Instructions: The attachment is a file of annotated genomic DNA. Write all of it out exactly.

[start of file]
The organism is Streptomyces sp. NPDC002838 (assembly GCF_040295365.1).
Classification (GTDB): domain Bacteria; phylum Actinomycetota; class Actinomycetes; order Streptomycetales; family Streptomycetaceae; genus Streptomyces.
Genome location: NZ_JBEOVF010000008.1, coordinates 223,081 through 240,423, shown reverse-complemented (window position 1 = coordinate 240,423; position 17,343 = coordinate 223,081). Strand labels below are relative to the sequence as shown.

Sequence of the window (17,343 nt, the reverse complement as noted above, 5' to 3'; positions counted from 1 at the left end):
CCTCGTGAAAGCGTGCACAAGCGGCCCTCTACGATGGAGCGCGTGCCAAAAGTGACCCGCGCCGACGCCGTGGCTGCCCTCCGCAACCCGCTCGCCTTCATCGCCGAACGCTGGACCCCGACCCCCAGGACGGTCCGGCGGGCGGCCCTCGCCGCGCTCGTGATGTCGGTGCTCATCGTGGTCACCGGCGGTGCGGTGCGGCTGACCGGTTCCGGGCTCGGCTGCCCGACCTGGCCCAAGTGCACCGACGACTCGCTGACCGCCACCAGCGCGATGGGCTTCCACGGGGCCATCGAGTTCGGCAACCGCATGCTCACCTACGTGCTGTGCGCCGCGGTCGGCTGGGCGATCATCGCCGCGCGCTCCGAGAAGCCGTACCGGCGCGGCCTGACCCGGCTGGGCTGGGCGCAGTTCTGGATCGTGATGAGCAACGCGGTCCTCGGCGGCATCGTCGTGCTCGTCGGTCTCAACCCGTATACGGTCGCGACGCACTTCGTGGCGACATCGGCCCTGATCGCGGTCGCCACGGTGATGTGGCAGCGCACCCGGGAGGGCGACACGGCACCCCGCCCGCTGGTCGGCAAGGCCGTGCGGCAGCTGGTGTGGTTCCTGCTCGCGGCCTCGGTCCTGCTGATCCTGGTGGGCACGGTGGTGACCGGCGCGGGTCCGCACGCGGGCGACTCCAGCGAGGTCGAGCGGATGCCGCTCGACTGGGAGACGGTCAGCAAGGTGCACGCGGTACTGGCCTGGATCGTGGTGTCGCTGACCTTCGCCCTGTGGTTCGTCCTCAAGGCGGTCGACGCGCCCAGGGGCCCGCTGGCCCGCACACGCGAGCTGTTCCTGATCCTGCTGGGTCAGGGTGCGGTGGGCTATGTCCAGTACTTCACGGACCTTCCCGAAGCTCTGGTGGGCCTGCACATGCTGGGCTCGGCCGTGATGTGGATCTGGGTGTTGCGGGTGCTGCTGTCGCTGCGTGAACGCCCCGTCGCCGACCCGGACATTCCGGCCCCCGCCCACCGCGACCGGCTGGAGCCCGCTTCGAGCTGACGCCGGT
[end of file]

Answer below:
The organism is Streptomyces sp. NPDC002838 (assembly GCF_040295365.1).
Classification (GTDB): domain Bacteria; phylum Actinomycetota; class Actinomycetes; order Streptomycetales; family Streptomycetaceae; genus Streptomyces.
Genome location: NZ_JBEOVF010000008.1, coordinates 223,081 through 240,423, shown reverse-complemented (window position 1 = coordinate 240,423; position 17,343 = coordinate 223,081). Strand labels below are relative to the sequence as shown.

Sequence of the window (17,343 nt, the reverse complement as noted above, 5' to 3'; positions counted from 1 at the left end):
CCTCGTGAAAGCGTGCACAAGCGGCCCTCTACGATGGAGCGCGTGCCAAAAGTGACCCGCGCCGACGCCGTGGCTGCCCTCCGCAACCCGCTCGCCTTCATCGCCGAACGCTGGACCCCGACCCCCAGGACGGTCCGGCGGGCGGCCCTCGCCGCGCTCGTGATGTCGGTGCTCATCGTGGTCACCGGCGGTGCGGTGCGGCTGACCGGTTCCGGGCTCGGCTGCCCGACCTGGCCCAAGTGCACCGACGACTCGCTGACCGCCACCAGCGCGATGGGCTTCCACGGGGCCATCGAGTTCGGCAACCGCATGCTCACCTACGTGCTGTGCGCCGCGGTCGGCTGGGCGATCATCGCCGCGCGCTCCGAGAAGCCGTACCGGCGCGGCCTGACCCGGCTGGGCTGGGCGCAGTTCTGGATCGTGATGAGCAACGCGGTCCTCGGCGGCATCGTCGTGCTCGTCGGTCTCAACCCGTATACGGTCGCGACGCACTTCGTGGCGACATCGGCCCTGATCGCGGTCGCCACGGTGATGTGGCAGCGCACCCGGGAGGGCGACACGGCACCCCGCCCGCTGGTCGGCAAGGCCGTGCGGCAGCTGGTGTGGTTCCTGCTCGCGGCCTCGGTCCTGCTGATCCTGGTGGGCACGGTGGTGACCGGCGCGGGTCCGCACGCGGGCGACTCCAGCGAGGTCGAGCGGATGCCGCTCGACTGGGAGACGGTCAGCAAGGTGCACGCGGTACTGGCCTGGATCGTGGTGTCGCTGACCTTCGCCCTGTGGTTCGTCCTCAAGGCGGTCGACGCGCCCAGGGGCCCGCTGGCCCGCACACGCGAGCTGTTCCTGATCCTGCTGGGTCAGGGTGCGGTGGGCTATGTCCAGTACTTCACGGACCTTCCCGAAGCTCTGGTGGGCCTGCACATGCTGGGCTCGGCCGTGATGTGGATCTGGGTGTTGCGGGTGCTGCTGTCGCTGCGTGAACGCCCCGTCGCCGACCCGGACATTCCGGCCCCCGCCCACCGCGACCGGCTGGAGCCCGCTTCGAGCTGACGCCGGT